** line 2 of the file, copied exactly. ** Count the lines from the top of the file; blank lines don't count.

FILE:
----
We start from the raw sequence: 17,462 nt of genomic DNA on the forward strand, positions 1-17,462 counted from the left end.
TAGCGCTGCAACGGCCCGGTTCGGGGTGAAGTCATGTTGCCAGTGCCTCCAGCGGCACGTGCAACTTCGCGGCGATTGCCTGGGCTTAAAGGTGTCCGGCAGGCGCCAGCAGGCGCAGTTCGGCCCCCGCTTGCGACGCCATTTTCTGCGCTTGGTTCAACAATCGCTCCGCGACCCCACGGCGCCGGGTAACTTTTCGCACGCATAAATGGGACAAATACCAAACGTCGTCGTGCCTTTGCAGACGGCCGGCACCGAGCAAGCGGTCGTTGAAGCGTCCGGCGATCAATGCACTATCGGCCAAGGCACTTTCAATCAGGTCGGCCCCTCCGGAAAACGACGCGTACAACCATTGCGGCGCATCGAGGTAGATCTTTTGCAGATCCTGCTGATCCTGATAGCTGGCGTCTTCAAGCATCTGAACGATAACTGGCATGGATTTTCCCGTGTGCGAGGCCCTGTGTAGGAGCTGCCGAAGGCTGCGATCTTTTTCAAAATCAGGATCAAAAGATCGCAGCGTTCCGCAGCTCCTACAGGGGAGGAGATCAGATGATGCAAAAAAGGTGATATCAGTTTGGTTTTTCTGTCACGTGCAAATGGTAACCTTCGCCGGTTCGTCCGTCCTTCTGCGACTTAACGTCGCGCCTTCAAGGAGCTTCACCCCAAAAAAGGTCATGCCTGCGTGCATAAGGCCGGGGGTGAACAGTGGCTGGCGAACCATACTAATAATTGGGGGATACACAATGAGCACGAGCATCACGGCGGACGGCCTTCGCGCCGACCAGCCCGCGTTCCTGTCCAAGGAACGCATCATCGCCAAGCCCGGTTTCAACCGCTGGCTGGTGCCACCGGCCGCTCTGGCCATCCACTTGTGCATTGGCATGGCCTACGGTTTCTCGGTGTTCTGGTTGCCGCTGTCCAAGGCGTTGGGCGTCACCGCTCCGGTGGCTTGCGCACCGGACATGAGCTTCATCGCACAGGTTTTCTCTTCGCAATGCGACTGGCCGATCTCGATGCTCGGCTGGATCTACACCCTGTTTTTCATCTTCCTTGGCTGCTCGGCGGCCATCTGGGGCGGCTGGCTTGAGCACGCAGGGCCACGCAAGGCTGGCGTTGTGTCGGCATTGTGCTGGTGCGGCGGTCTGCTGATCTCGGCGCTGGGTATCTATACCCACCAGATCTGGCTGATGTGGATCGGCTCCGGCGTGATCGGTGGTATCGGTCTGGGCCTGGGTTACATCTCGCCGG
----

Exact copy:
TAGCGCTGCAACGGCCCGGTTCGGGGTGAAGTCATGTTGCCAGTGCCTCCAGCGGCACGTGCAACTTCGCGGCGATTGCCTGGGCTTAAAGGTGTCCGGCAGGCGCCAGCAGGCGCAGTTCGGCCCCCGCTTGCGACGCCATTTTCTGCGCTTGGTTCAACAATCGCTCCGCGACCCCACGGCGCCGGGTAACTTTTCGCACGCATAAATGGGACAAATACCAAACGTCGTCGTGCCTTTGCAGACGGCCGGCACCGAGCAAGCGGTCGTTGAAGCGTCCGGCGATCAATGCACTATCGGCCAAGGCACTTTCAATCAGGTCGGCCCCTCCGGAAAACGACGCGTACAACCATTGCGGCGCATCGAGGTAGATCTTTTGCAGATCCTGCTGATCCTGATAGCTGGCGTCTTCAAGCATCTGAACGATAACTGGCATGGATTTTCCCGTGTGCGAGGCCCTGTGTAGGAGCTGCCGAAGGCTGCGATCTTTTTCAAAATCAGGATCAAAAGATCGCAGCGTTCCGCAGCTCCTACAGGGGAGGAGATCAGATGATGCAAAAAAGGTGATATCAGTTTGGTTTTTCTGTCACGTGCAAATGGTAACCTTCGCCGGTTCGTCCGTCCTTCTGCGACTTAACGTCGCGCCTTCAAGGAGCTTCACCCCAAAAAAGGTCATGCCTGCGTGCATAAGGCCGGGGGTGAACAGTGGCTGGCGAACCATACTAATAATTGGGGGATACACAATGAGCACGAGCATCACGGCGGACGGCCTTCGCGCCGACCAGCCCGCGTTCCTGTCCAAGGAACGCATCATCGCCAAGCCCGGTTTCAACCGCTGGCTGGTGCCACCGGCCGCTCTGGCCATCCACTTGTGCATTGGCATGGCCTACGGTTTCTCGGTGTTCTGGTTGCCGCTGTCCAAGGCGTTGGGCGTCACCGCTCCGGTGGCTTGCGCACCGGACATGAGCTTCATCGCACAGGTTTTCTCTTCGCAATGCGACTGGCCGATCTCGATGCTCGGCTGGATCTACACCCTGTTTTTCATCTTCCTTGGCTGCTCGGCGGCCATCTGGGGCGGCTGGCTTGAGCACGCAGGGCCACGCAAGGCTGGCGTTGTGTCGGCATTGTGCTGGTGCGGCGGTCTGCTGATCTCGGCGCTGGGTATCTATACCCACCAGATCTGGCTGATGTGGATCGGCTCCGGCGTGATCGGTGGTATCGGTCTGGGCCTGGGTTACATCTCGCCGG